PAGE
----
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Ask Dr. Sears: Missing Dad in the Military

Q  My husband left for Iraq over 6 months ago, and suddenly I'm a single mom now that he's away. How can I keep my patience with our 2-year-old daughter? I'm so stressed and worried about my husband all the time, and I know she feels it and acts out because of it. I want to be the best parent I can be, but lately I lose my patience way too much. Please help me figure out some way to keep my cool.

A. Not only do our troops who are fighting to keep our country safe experience the trauma of missing their loved ones, many military wives, mothers, and children also suffer separation anxiety. You are right to suspect that your child senses your anxiety. When a mother and child are very close, when mom is upset, so is the child. Here are some mother-daughter bonding tips you can do to relieve the tension while Dad is away.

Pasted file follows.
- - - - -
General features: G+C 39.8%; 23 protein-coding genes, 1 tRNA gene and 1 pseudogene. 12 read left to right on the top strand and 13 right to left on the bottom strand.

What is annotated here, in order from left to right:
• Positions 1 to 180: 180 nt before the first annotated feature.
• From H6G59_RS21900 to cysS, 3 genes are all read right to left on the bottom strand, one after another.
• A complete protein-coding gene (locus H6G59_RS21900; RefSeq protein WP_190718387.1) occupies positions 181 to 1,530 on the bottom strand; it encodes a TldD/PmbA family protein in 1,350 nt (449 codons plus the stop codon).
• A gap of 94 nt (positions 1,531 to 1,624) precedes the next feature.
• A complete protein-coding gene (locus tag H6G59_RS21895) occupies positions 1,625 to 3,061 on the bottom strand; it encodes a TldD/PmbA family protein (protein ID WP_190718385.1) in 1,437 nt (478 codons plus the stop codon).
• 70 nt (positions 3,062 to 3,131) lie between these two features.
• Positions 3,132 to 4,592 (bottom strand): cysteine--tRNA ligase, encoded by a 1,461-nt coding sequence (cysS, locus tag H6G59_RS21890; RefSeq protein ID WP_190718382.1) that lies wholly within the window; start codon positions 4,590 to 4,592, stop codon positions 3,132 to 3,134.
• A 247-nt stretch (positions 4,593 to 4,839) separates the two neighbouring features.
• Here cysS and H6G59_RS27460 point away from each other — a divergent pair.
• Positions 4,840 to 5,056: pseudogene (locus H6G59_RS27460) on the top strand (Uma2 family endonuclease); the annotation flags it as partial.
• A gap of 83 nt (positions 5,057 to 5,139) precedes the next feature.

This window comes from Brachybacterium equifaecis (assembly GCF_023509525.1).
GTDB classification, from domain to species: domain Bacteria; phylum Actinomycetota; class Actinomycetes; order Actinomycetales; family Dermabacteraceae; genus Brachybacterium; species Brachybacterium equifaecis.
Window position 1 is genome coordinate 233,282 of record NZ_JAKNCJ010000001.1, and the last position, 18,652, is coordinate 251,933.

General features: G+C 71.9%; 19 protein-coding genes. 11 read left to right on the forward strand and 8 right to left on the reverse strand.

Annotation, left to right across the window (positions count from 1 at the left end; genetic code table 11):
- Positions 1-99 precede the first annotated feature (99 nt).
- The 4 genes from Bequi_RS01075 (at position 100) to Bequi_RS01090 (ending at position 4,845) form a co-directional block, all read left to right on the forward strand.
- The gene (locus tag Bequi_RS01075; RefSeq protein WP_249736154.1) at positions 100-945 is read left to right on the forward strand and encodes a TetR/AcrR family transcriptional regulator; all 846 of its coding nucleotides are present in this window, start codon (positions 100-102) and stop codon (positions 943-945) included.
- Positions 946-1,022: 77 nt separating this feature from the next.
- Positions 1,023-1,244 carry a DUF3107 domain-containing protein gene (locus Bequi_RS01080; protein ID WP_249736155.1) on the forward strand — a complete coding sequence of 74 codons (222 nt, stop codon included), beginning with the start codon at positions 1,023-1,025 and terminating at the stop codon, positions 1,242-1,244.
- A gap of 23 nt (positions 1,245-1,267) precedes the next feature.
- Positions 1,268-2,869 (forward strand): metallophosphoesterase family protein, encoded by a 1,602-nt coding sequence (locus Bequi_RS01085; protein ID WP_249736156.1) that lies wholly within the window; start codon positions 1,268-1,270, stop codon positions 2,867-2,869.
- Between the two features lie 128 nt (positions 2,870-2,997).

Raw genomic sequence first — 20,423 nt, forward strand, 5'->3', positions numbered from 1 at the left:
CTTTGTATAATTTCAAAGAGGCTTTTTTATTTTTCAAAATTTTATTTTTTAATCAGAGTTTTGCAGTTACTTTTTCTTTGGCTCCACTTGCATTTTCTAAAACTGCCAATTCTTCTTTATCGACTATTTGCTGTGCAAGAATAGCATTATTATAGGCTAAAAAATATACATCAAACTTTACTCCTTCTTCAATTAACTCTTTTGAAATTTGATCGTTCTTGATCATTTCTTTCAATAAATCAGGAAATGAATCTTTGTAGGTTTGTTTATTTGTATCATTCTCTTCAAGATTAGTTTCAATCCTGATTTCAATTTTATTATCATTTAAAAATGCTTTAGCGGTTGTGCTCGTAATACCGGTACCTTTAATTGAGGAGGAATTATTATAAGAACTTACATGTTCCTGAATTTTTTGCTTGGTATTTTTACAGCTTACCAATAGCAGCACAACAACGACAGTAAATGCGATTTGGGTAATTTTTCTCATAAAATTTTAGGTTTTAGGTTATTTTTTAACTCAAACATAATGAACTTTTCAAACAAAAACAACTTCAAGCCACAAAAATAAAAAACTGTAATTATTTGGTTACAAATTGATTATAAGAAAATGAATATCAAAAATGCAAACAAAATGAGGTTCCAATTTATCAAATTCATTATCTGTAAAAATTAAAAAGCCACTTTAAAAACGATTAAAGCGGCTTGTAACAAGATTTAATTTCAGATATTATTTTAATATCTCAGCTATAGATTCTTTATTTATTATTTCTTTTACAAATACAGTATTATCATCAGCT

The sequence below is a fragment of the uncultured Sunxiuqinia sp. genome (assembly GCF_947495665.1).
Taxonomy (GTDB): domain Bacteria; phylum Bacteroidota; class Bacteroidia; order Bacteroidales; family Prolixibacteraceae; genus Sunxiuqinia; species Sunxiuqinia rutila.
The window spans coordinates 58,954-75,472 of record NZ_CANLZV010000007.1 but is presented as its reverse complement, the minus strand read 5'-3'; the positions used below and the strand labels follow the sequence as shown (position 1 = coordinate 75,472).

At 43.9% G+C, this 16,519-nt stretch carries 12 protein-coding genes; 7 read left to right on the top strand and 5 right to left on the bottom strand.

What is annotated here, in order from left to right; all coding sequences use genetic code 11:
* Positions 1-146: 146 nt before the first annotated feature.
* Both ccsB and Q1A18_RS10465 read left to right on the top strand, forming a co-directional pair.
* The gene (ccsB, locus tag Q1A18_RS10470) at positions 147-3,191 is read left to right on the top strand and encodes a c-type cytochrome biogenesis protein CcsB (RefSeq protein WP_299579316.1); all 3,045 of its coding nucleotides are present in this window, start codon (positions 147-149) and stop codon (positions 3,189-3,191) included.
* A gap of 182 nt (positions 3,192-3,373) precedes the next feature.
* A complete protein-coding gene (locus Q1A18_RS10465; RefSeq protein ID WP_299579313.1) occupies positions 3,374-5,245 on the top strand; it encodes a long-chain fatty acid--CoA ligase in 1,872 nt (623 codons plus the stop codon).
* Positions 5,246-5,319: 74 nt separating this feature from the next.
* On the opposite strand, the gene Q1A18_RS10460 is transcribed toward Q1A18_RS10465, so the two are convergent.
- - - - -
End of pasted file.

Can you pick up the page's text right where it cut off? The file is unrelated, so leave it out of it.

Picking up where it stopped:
Talk it out.

While you're with your child, talk about Daddy. It's okay to say, "I wish Daddy were here." Sharing emotions is therapeutic for both you and your child. Ask her questions about Daddy, "Do you miss Daddy?" You may be amazed at the level of your toddler's understanding and feelings.

Show pictures.

Another way to help your child stay connected with Daddy even while apart is to display pictures of Dad all around the house. Periodically make rounds around the house talking to the pictures. Toddlers like that -- and so do military dads.

Share sleep.

We have a lot of military families in the Sears' Family Pediatric practice. Invariably, mothers report that their children often crawl in bed with them or have more sleep disturbances when Dad is deployed. Nighttime is scary time for anxious little people. Work out a sleeping arrangement so both of you get the most restful night's sleep. This could be sleeping next to you in your bed, in a crib next to your bed, or on a toddler bed at the foot of your bed.

Read to your child.

Read Daddy's letters to your child. Even though she may not understand all the words, she will catch the spirit of Dad being there in the letters. If you have video or audiotapes of him, play them frequently for your child.

Mark the calendar.

If you know when your husband is likely to be coming home, shortly before he's due to come home start marking the calendar each day with happy faces. This gives your child something to look forward to.

Finally, when you find yourself getting down, get out with your child and do some fun mommy-and-me activities to try to relieve some of the separation anxiety.}]